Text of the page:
Because the MIDI pan controller increases the amplitude of one channel, it messes up any ORG volume to MIDI volume conversion that was previously applied. Because of this, I could no longer map volume and pan independently. I needed to map both ORG volume and pan together into MIDI volume and pan.
I ended up looping through every possible value of ORG volume and pan, calculating the relative amplitude of the left and right channels, then found the MIDI volume and pan that was the closest match for the desired amplitudes. I hard-coded the results into arrays. In the ORGMID source code zip file, see the folder volpanconv.
OrgMaker never specifies note values (quarter notes, eighth notes, and so on) for its notes; note durations are only displayed in terms of grid divisions. The largest grid division in OrgMaker is the measure. The medium and smallest grid divisions are given confusing names in OrgMaker. I've decided to call the medium grid division a beat, and the smallest grid division a step.
Here are two different methods I've used to assign note values and a time signature in the MIDI file.Quarter note beat
* In a MIDI file, the Time Signature meta-event also specifies the period between metronome clicks. In both methods, I set this to be the same as the OrgMaker beat. This is intended to be helpful for the avoid triplets method. For example, if the method sets a 12/8 time signature, it will also set the metronome to click 4 times each measure (every dotted quarter note). Unfortunately, MIDI players and editors usually ignore this setting and use the time signature denominator as the period of the metronome click. So in a 12/8 piece, most MIDI players will click the metronome 12 times each measure (every eighth note) no matter what the "period between metronome clicks" setting is.
The two methods are only different when the OrgMaker beat is divided into a multiple of 3 steps.
The quarter note beat method is useful for MIDI players that don't obey the metronome click period specified in the Time Signature meta-event. Using this method, the beat is always a quarter note, and these players will always click the metronome correctly. However, if the beat is divided into steps that are a multiple of 3, then viewing the MIDI file as music notation could end up showing many triplets.
The avoid triplets method was designed to make music notation without triplets. If the OrgMaker beat is divided into a multiple of 3 steps, this method converts the OrgMaker beat into a dotted quarter note. When viewed as music notation, the beat is divided into steps of 3 eighth notes, or 6 sixteenth notes, or so on. However, as explained above, most MIDI players will then click metronome every eighth note.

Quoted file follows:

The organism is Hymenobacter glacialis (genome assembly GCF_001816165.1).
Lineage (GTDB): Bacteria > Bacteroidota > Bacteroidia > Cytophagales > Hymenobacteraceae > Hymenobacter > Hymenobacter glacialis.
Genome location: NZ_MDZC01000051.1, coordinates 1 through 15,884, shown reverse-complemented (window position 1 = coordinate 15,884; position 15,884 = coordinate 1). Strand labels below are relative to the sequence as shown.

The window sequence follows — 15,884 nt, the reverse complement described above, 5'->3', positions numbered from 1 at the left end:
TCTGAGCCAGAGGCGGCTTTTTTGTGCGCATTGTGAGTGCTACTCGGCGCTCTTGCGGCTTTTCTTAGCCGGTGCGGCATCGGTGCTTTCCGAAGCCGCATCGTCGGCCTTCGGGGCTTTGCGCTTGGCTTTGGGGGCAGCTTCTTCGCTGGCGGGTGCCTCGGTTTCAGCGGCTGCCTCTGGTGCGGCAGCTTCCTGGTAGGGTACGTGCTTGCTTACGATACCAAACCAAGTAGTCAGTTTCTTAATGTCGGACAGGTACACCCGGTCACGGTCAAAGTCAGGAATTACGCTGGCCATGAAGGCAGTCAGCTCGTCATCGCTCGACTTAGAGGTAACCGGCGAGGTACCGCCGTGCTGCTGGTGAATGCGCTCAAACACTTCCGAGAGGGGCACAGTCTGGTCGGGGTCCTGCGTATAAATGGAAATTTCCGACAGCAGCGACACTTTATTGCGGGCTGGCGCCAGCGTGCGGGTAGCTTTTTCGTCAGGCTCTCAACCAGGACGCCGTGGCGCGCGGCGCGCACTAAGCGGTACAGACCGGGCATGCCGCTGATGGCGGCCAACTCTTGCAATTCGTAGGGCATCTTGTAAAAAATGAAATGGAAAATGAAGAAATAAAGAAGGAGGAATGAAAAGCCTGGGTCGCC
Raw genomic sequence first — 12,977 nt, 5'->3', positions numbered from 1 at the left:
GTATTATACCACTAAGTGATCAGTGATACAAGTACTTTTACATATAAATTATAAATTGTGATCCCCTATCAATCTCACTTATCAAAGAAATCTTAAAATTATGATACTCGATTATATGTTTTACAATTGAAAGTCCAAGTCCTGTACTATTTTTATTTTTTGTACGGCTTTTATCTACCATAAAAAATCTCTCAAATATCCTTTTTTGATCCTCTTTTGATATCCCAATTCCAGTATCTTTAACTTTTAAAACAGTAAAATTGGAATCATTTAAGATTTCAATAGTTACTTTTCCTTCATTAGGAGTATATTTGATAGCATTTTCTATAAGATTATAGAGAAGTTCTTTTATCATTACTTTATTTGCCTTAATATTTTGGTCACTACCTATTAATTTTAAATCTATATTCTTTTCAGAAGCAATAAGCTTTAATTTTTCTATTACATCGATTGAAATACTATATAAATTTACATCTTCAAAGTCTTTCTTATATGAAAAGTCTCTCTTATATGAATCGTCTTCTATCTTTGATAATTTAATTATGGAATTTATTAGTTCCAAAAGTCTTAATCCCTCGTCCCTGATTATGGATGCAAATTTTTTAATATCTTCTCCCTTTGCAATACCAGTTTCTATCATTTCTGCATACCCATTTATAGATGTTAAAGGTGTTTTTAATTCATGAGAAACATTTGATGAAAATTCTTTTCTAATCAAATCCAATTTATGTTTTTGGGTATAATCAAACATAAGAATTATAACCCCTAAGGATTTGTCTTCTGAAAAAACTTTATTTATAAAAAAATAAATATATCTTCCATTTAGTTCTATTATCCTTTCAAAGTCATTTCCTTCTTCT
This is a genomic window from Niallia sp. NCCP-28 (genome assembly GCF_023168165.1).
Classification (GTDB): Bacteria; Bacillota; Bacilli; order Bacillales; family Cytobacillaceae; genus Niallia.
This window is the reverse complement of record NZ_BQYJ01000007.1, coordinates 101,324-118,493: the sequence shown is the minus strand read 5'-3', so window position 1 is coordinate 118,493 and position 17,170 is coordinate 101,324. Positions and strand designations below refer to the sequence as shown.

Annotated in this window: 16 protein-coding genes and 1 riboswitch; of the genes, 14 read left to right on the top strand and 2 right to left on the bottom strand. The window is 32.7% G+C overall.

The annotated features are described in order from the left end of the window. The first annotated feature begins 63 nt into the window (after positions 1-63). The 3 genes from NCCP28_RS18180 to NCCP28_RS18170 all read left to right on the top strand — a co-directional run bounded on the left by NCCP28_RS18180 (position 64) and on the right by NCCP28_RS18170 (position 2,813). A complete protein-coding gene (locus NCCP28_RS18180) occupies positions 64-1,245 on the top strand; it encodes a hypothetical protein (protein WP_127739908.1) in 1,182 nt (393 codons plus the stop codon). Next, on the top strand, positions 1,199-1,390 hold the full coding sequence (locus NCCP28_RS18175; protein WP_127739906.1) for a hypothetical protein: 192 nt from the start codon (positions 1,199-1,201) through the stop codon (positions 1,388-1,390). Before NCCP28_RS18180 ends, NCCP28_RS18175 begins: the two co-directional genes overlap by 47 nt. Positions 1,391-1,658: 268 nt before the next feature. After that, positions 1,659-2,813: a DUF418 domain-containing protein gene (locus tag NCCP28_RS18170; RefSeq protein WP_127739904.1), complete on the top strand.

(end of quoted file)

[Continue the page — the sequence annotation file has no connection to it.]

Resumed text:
For now, I've decided to use the quarter note beat method. Future versions might let you choose between these two methods or let you manually specify the note values and time signature.
In an ORG file, the tempo is specified as the duration of the OrgMaker step (the smallest grid division) in milliseconds. In a MIDI file, the tempo is specified as the duration of a quarter note in microseconds.
Once you've decided what note values to assign to the OrgMaker time divisions, you can convert the ORG tempo value to an appropriate MIDI tempo value.
An ORG file doesn't store a key signature. Choosing an appropriate key in the MIDI file helps make music notation easier to read: it consolidates accidentals into the key signature.
A simple algorithm could be to try every possible key signature and find one that needs the fewest accidentals. But that method can't tell the difference between major and minor keys.
I found a key-finding algorithm that uses the total durations of each pitch class, compares them to a "profile" for each possible major and minor key, and picks the best key. This algorithm can tell major and minor keys apart. See Key-finding algorithm.
Be aware the key-finding algorithm may not always choose the correct key, but the result will at least make music notation easier to read.
I have examined how the OrgMaker Freq number changes the pitch and written about it here: OrgMaker Notes: Pitch.
Because the Freq number changes the frequency in hertz, this means each pitch class would have a different pitch bend in cents. To accurately convert this into MIDI form, there would need to be a pitch bend before every note. Currently, I've decided this isn't worth it and have just ignored the Freq number when converting to MIDI.
I have examined how the OrgMaker Pi setting effects the note duration and written about it here: OrgMaker Notes: Volume, Pan, Pi duration, section "Pi duration".
Right now, my ORG to MIDI converter ignores the Pi setting.